What Does an Inpatient Nurse Do?
An inpatient nurse works with individuals who are inpatients in a medical facility. This means the patients must remain in the facility for the duration of their treatment rather than going home and visiting a doctor for care on an as-needed basis. Under the supervision of doctors and sometimes other nursing staff members, an inpatient nurse sees to the overall needs of the patients to which he is assigned. This entails carrying out doctors' orders with regard to medications, nutrition, and exercise; checking vital signs; helping the patients with hygiene; and ensuring the patients' comfort. A person with this title often acts as an educator as well, helping patients and their families better understand and deal with the medical issues at hand.
Inpatient nurses typically work under the guidance of other medical professions, such as doctors, more experienced nurses, and sometimes nurse practitioners. Their job is to follow the medical care plans these professionals outline for patients who have been admitted to a facility, such as a hospital or a nursing home. They have the responsibility of making sure a patient receives the medications he needs, has the tests a doctor or nurse practitioner orders, eats, goes to the bathroom, and receives appropriate hygienic help. He also works to ensure that the patient is kept as comfortable as possible given his condition.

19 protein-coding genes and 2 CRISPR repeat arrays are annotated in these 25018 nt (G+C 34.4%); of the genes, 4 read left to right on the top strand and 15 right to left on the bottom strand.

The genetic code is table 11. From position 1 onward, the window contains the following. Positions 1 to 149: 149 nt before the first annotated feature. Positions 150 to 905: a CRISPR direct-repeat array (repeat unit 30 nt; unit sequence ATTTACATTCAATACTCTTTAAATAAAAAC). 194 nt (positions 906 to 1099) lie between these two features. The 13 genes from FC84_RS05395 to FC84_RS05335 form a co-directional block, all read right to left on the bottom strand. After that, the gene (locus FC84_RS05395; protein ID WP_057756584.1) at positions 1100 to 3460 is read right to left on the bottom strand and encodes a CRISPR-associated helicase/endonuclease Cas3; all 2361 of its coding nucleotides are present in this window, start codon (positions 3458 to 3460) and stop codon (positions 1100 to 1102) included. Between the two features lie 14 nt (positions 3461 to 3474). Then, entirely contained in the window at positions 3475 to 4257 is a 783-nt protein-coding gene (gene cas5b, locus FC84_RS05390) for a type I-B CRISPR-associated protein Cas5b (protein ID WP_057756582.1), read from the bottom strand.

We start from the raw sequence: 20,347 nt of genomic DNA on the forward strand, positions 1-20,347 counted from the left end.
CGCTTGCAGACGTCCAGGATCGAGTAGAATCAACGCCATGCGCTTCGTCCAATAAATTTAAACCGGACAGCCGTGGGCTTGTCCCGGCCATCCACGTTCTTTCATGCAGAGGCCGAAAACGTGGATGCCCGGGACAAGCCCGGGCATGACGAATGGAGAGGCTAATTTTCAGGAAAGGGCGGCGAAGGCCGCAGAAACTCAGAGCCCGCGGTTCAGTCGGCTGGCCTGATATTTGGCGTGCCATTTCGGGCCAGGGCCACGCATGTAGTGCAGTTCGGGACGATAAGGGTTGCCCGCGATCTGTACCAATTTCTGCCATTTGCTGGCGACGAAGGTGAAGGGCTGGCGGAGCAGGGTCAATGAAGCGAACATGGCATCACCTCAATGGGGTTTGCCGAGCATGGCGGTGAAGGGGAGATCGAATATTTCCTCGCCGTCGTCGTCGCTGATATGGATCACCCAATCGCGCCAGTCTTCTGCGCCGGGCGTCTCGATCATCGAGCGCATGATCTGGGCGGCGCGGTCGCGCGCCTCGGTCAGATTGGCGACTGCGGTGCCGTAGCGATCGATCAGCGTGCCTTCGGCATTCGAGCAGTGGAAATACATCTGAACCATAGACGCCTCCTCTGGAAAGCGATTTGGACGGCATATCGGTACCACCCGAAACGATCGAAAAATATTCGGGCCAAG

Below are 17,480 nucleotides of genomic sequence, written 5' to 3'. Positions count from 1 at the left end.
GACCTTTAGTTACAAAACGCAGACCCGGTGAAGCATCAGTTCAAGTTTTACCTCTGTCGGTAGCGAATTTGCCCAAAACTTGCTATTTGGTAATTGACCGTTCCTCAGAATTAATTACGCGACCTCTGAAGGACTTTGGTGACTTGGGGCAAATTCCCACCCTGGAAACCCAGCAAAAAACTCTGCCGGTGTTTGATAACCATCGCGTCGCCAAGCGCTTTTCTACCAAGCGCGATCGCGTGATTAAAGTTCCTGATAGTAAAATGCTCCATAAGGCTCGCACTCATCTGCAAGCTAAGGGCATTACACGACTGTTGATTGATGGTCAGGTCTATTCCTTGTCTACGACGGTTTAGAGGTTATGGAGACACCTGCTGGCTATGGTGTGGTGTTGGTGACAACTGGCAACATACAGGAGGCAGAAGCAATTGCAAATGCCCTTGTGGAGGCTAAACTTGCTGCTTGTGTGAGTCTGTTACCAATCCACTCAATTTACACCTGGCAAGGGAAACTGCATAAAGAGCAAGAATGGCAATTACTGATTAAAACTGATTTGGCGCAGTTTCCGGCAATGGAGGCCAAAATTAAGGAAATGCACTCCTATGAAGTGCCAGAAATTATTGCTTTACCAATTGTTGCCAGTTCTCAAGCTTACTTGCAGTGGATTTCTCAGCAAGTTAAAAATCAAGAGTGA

A good deal of an inpatient nurse's job involves record keeping. For example, he must record patient vital signs as well as important information such as whether and how much the patient eats and how often he goes to the bathroom. He might even be required to report on a patient's general mood in an effort to give doctors a better idea of his overall health status or recovery progress. When a nurse notes a problem with the patient, however, he may not only record it in a file or chart, but also alert a doctor. Additionally, an inpatient nurse administers emergency care when necessary.
In many cases, an inpatient nurse also takes on the role of supporter and patient educator. He often provides support for both patients and their family members as well as information about the patient's condition. For example, a nurse may teach a patient or his family member how to change a bandage or explain what a patient will likely experience in terms of symptoms or recovery. Often, he also acts as a go-between for doctors and their patients, listening to questions and concerns, and then passing them along to a doctor.
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